A few instances of what the Federal Company is doing with the Poulsen system are also worth recording. The other day 350 telegrams were sent from San Francisco, and 200 of these were to Los Angeles. But what is even more to the point lies in the fact that several large banks and many business men of standing in both San Francisco and other towns, have declared that the quickness, precision and certainty with which the Federal Company works is perfectly satisfactory. The main object in view now is to amalgamate the English-Canadian and the American Company and run them under one management. If this project is successfully accomplished, the next step will be to erect a couple of big stations on either side of the Atlantic.
    As regards the application of Poulsen's system outside America, it is interesting to note that Germany has equipped her fleet with it throughout, at a cost of between three and four million marks. Australia has also manifested a great practical interest in its possibilities, and has installed it in many of her fortresses. Austrian officers have visited Poulsen's station at Lyngbye, not far from Copenhagen, taking part on these occasions in certain experiments, and also have communicated at various times with the Poulsen station on the west coast of Ireland. That there are certain undoubtedly important inherent advantages in the Poulsen system seems slowly to be becoming recognized--but in England, very slowly. True, there is a station at Portsmouth, and also one at Newcastle with which our naval authorities are experimenting, and it would be interesting to learn with what success.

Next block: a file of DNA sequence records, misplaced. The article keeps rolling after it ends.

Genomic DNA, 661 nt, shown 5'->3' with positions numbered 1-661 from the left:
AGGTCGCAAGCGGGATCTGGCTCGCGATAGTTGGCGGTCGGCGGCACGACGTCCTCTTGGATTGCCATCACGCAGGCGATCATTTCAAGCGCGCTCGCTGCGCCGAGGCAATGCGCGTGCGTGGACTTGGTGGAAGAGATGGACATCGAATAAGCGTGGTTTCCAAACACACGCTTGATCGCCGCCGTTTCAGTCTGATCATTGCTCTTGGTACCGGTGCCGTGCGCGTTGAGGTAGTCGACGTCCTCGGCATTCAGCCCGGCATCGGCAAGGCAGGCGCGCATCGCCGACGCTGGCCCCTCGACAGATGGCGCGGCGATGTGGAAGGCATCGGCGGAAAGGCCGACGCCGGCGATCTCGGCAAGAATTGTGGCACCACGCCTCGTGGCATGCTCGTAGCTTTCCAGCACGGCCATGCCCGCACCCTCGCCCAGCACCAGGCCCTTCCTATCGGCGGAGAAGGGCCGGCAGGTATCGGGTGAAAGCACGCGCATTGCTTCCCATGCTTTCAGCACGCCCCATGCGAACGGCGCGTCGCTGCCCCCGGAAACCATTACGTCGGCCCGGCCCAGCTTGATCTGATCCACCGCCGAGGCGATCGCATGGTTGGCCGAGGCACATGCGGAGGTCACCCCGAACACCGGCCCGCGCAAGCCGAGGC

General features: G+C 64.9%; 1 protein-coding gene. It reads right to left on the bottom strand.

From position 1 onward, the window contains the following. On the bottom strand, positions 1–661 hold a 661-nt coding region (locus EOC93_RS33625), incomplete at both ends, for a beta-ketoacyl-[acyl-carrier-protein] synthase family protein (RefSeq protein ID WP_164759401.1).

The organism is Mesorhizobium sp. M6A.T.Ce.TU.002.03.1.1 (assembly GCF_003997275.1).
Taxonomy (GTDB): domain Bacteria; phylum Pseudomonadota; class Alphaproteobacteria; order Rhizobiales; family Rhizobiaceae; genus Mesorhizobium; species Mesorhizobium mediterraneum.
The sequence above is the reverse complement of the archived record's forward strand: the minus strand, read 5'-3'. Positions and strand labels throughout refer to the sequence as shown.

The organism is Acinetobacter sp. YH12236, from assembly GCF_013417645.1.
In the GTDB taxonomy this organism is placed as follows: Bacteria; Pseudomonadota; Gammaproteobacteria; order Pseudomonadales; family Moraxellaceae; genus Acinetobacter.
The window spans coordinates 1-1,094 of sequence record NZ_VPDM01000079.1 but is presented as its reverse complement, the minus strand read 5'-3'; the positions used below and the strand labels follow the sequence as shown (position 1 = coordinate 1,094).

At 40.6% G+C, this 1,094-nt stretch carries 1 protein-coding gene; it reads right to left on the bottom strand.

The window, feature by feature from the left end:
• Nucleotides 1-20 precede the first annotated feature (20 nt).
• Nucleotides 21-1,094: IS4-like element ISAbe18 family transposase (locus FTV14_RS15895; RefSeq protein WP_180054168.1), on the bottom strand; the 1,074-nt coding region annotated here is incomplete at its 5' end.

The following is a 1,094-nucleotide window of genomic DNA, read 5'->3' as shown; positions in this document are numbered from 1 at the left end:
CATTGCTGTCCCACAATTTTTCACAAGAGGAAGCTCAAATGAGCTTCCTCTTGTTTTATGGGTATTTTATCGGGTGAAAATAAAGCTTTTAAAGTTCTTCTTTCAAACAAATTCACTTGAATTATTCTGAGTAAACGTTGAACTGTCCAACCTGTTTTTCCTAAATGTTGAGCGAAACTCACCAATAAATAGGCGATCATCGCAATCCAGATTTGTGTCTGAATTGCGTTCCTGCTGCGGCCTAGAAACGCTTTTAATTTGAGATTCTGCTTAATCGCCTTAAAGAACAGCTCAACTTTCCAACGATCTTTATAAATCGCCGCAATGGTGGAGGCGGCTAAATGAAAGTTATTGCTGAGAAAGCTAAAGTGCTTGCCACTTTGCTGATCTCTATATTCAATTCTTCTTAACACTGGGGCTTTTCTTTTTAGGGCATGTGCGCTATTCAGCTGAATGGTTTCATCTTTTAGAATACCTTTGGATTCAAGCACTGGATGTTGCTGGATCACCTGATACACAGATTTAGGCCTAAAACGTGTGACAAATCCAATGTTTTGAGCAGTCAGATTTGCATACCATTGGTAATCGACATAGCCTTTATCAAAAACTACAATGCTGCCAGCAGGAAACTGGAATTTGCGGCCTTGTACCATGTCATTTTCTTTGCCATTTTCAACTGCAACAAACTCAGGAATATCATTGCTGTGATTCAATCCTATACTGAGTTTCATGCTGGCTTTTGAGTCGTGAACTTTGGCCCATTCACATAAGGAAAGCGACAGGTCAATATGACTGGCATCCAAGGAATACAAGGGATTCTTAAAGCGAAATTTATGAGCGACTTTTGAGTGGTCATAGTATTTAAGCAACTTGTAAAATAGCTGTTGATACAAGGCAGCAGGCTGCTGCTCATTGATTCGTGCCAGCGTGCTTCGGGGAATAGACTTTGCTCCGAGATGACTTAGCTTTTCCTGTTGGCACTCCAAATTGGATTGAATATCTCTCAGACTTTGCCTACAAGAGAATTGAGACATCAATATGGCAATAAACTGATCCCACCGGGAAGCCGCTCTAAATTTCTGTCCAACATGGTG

In view, then, of the brief outline of recent events which the writer has endeavored to present clearly to those of his readers who are interested in wireless progress as a whole, and not merely with the Marconi system, it is not altogether surprising that Valdemar Poulsen did not jump at the invitation extended to him recently to erect a station at Trinidad. In such a situation he would be practically surrounded by the Marconi system, and the possibilities of convenient extension would be an indefinite factor. No, his and the American Company's plans for the development of his system are much more far reaching.